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October 31, 2005

Alito it is ... this should get interesting

All the news outlets are reporting that President Bush is nominate Sam Alito for the Supreme Court this morning, and battlelines are already being drawn (as Gordon Smith notes and Norm Pattis encourages).   As I have predicted (here and here), even the early discussion before the official announcement has touched upon criminal justice issues because of Alito's background as a prosecutor. 

One issue in the criminal justice debate that will surely get a lot of attention is the death penalty, especially because Alito's most recent major opinion in this area involved the reversal of a grant of habeas due to ineffective assistance in Rompilla v. Horn (available here).  That decision was ultimately reversed 5-4 by the Supreme Court in Rompilla v. Beard (available here), with Justice O'Connor serving as the key swing vote.

Of course, I am likely to be most focused on what a Justice Alito will think about the Apprendi-Blakely-Booker line of cases.  In this arena, as I have explained in posts here and here and here, defendants and defense attorneys will be hoping that Alito embraces the nickname "Scalito."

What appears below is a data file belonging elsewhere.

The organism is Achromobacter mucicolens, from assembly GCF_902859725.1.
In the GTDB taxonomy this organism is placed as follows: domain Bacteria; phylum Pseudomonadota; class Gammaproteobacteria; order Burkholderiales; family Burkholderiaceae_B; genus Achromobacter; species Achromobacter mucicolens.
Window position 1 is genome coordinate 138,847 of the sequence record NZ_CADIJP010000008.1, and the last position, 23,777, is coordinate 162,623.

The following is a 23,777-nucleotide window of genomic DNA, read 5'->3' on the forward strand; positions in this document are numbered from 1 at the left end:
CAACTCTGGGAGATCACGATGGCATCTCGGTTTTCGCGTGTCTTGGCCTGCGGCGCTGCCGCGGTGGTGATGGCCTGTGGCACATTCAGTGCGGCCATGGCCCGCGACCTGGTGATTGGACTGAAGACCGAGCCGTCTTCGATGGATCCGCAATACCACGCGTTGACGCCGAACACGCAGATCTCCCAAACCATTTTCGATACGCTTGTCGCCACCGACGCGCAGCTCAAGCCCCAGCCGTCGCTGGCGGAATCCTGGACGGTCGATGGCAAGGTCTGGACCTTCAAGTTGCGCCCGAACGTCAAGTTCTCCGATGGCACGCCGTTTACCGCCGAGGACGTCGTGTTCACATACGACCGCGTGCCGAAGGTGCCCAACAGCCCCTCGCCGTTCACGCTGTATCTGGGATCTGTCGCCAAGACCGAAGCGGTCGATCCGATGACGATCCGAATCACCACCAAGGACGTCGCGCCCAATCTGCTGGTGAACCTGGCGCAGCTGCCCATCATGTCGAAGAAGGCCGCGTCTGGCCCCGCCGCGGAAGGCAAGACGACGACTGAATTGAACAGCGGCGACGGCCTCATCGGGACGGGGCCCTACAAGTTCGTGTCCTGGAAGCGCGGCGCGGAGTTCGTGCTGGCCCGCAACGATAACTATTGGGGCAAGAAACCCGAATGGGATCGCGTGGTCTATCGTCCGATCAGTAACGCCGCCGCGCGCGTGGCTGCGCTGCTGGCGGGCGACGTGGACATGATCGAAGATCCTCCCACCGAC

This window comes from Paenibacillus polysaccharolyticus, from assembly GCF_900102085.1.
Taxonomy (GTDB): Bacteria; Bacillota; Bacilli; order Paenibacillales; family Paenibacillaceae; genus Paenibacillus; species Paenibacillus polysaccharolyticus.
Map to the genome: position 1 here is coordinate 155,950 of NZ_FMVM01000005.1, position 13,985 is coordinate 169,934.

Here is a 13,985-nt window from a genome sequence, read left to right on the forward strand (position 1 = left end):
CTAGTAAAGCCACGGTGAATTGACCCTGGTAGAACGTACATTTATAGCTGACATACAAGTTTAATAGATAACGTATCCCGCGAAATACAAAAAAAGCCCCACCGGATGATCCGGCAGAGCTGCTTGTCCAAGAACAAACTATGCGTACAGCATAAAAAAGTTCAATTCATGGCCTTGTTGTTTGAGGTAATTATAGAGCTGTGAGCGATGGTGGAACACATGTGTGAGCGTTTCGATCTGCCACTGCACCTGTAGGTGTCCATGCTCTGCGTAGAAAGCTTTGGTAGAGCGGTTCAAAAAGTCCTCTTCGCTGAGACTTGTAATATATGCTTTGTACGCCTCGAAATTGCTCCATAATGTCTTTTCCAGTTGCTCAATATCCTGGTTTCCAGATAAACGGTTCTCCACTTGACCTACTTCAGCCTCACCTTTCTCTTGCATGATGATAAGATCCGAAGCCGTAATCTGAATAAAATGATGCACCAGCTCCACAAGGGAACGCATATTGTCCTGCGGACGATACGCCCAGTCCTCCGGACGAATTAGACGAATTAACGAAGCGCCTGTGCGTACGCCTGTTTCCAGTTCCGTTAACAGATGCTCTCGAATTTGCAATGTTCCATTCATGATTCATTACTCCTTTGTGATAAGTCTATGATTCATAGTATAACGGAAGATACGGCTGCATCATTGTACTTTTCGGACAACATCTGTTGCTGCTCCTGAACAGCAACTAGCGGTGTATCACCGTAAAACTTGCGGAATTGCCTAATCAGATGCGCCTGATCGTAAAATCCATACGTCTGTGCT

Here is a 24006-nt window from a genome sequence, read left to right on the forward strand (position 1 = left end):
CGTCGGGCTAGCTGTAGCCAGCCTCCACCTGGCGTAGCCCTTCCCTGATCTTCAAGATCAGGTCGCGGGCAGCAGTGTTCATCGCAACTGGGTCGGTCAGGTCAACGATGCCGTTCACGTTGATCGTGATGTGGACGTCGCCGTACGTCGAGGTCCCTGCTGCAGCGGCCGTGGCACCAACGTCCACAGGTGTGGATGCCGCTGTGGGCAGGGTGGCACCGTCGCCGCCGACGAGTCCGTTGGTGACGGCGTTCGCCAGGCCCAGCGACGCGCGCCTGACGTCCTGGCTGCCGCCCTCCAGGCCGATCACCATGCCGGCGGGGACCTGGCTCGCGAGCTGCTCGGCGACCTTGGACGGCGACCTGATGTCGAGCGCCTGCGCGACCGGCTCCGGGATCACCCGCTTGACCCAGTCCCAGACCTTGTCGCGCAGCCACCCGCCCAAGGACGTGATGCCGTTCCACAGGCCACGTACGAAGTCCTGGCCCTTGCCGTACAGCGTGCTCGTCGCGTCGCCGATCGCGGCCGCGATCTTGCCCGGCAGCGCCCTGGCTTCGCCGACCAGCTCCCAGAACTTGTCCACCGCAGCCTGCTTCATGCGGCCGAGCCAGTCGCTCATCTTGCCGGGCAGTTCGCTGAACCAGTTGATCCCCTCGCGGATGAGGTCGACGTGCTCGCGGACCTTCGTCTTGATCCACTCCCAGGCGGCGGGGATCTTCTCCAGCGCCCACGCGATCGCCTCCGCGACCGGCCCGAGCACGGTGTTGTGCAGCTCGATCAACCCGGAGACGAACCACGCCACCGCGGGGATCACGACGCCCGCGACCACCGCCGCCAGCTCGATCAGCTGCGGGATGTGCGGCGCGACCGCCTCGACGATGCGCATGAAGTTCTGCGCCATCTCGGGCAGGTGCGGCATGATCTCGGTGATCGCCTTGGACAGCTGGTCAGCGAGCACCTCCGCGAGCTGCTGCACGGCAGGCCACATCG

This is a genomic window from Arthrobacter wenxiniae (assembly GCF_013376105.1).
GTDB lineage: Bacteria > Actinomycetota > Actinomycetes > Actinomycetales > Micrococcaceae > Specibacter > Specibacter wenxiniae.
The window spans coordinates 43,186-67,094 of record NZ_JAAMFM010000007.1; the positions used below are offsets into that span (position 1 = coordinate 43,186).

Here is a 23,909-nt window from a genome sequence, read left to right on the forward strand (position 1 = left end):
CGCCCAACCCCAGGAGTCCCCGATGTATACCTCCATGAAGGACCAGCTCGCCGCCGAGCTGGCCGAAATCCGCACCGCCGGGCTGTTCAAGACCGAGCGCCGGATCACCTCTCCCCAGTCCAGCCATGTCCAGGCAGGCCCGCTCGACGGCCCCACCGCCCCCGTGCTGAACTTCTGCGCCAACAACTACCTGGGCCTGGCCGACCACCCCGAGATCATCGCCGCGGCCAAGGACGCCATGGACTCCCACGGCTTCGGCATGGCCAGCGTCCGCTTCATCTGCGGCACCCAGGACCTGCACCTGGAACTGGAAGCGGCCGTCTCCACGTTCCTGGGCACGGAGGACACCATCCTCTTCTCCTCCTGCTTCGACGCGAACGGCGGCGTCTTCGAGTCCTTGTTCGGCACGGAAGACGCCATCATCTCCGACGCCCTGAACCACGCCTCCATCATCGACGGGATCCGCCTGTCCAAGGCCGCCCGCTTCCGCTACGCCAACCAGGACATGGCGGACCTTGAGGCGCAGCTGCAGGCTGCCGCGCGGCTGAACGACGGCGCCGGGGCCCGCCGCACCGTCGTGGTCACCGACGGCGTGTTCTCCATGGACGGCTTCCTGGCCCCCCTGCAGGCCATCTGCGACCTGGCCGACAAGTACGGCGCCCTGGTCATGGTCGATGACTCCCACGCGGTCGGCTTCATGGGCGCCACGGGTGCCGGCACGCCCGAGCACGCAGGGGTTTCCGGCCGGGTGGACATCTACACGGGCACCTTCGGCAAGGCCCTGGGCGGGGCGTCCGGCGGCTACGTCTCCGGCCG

Related posts:

UPDATE: In an announcement ceremony that already suggests that the White House has a better handle on the latest SCOTUS political realities, President Bush's introduction of Sam Alito emphasized his experience and spotlighted that, as "the top prosecutor in one of the nation's largest federal districts," he "moved aggressively against white-collar and environmental crimes, and drug trafficking, and organized crime, and violation of civil rights."  These official talking points also stress experience and credentials (aka he is the anti-Miers). And Judge Alito, in his remarks, followed the "humble script" in accepting the nomination. 

My first cut reaction is to echo Orin Kerr's prediction that Alito will be confirmed without a filibuster. For all the headlines, of course, head to How Appealing.  And Lyle Denniston has this helpful post over at SCOTUSblog, while Eric Muller are Is That Legal is raising gender concerns.

October 31, 2005 at 07:59 AM | Permalink


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